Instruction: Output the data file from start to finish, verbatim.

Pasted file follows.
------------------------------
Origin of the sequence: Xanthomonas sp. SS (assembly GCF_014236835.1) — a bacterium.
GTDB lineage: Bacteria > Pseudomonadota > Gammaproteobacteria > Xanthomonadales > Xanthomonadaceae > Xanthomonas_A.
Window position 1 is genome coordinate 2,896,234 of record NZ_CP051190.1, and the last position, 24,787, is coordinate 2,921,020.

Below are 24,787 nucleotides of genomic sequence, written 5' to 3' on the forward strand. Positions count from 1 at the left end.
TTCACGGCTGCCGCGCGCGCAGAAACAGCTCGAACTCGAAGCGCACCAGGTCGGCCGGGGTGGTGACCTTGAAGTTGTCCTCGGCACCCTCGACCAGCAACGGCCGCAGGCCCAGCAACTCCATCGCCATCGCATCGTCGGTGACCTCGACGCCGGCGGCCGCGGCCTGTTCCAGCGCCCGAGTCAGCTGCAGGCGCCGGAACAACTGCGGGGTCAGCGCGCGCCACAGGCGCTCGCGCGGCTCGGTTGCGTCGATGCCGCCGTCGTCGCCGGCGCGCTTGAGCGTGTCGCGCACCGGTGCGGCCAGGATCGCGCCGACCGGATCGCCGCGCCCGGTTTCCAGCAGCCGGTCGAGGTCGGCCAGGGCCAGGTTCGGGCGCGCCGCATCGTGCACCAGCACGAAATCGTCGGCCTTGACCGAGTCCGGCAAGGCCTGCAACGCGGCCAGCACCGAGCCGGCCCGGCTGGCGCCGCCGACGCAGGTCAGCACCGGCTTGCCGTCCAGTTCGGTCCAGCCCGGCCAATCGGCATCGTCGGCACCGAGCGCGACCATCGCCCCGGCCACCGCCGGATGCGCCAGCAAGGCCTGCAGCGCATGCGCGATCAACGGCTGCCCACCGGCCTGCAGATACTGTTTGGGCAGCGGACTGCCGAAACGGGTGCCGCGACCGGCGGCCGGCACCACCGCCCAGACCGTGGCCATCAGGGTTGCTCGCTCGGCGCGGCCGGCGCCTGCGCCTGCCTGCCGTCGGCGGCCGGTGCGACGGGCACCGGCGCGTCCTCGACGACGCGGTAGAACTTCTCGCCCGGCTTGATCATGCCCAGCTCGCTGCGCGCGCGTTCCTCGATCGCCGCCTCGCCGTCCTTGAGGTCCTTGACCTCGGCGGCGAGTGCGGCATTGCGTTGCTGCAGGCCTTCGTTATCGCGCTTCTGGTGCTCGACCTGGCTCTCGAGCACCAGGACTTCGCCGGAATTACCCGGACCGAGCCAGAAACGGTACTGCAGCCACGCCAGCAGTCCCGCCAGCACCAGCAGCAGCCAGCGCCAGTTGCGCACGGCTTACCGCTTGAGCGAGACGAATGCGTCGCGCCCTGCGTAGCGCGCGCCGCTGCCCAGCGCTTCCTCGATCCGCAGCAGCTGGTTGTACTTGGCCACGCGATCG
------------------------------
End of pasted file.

Origin of the sequence: Xanthomonas sp. SS (assembly GCF_014236835.1) — a bacterium.
GTDB lineage: Bacteria > Pseudomonadota > Gammaproteobacteria > Xanthomonadales > Xanthomonadaceae > Xanthomonas_A.
Window position 1 is genome coordinate 2,896,234 of record NZ_CP051190.1, and the last position, 24,787, is coordinate 2,921,020.

Below are 24,787 nucleotides of genomic sequence, written 5' to 3' on the forward strand. Positions count from 1 at the left end.
TTCACGGCTGCCGCGCGCGCAGAAACAGCTCGAACTCGAAGCGCACCAGGTCGGCCGGGGTGGTGACCTTGAAGTTGTCCTCGGCACCCTCGACCAGCAACGGCCGCAGGCCCAGCAACTCCATCGCCATCGCATCGTCGGTGACCTCGACGCCGGCGGCCGCGGCCTGTTCCAGCGCCCGAGTCAGCTGCAGGCGCCGGAACAACTGCGGGGTCAGCGCGCGCCACAGGCGCTCGCGCGGCTCGGTTGCGTCGATGCCGCCGTCGTCGCCGGCGCGCTTGAGCGTGTCGCGCACCGGTGCGGCCAGGATCGCGCCGACCGGATCGCCGCGCCCGGTTTCCAGCAGCCGGTCGAGGTCGGCCAGGGCCAGGTTCGGGCGCGCCGCATCGTGCACCAGCACGAAATCGTCGGCCTTGACCGAGTCCGGCAAGGCCTGCAACGCGGCCAGCACCGAGCCGGCCCGGCTGGCGCCGCCGACGCAGGTCAGCACCGGCTTGCCGTCCAGTTCGGTCCAGCCCGGCCAATCGGCATCGTCGGCACCGAGCGCGACCATCGCCCCGGCCACCGCCGGATGCGCCAGCAAGGCCTGCAGCGCATGCGCGATCAACGGCTGCCCACCGGCCTGCAGATACTGTTTGGGCAGCGGACTGCCGAAACGGGTGCCGCGACCGGCGGCCGGCACCACCGCCCAGACCGTGGCCATCAGGGTTGCTCGCTCGGCGCGGCCGGCGCCTGCGCCTGCCTGCCGTCGGCGGCCGGTGCGACGGGCACCGGCGCGTCCTCGACGACGCGGTAGAACTTCTCGCCCGGCTTGATCATGCCCAGCTCGCTGCGCGCGCGTTCCTCGATCGCCGCCTCGCCGTCCTTGAGGTCCTTGACCTCGGCGGCGAGTGCGGCATTGCGTTGCTGCAGGCCTTCGTTATCGCGCTTCTGGTGCTCGACCTGGCTCTCGAGCACCAGGACTTCGCCGGAATTACCCGGACCGAGCCAGAAACGGTACTGCAGCCACGCCAGCAGTCCCGCCAGCACCAGCAGCAGCCAGCGCCAGTTGCGCACGGCTTACCGCTTGAGCGAGACGAATGCGTCGCGCCCTGCGTAGCGCGCGCCGCTGCCCAGCGCTTCCTCGATCCGCAGCAGCTGGTTGTACTTGGCCACGCGATCG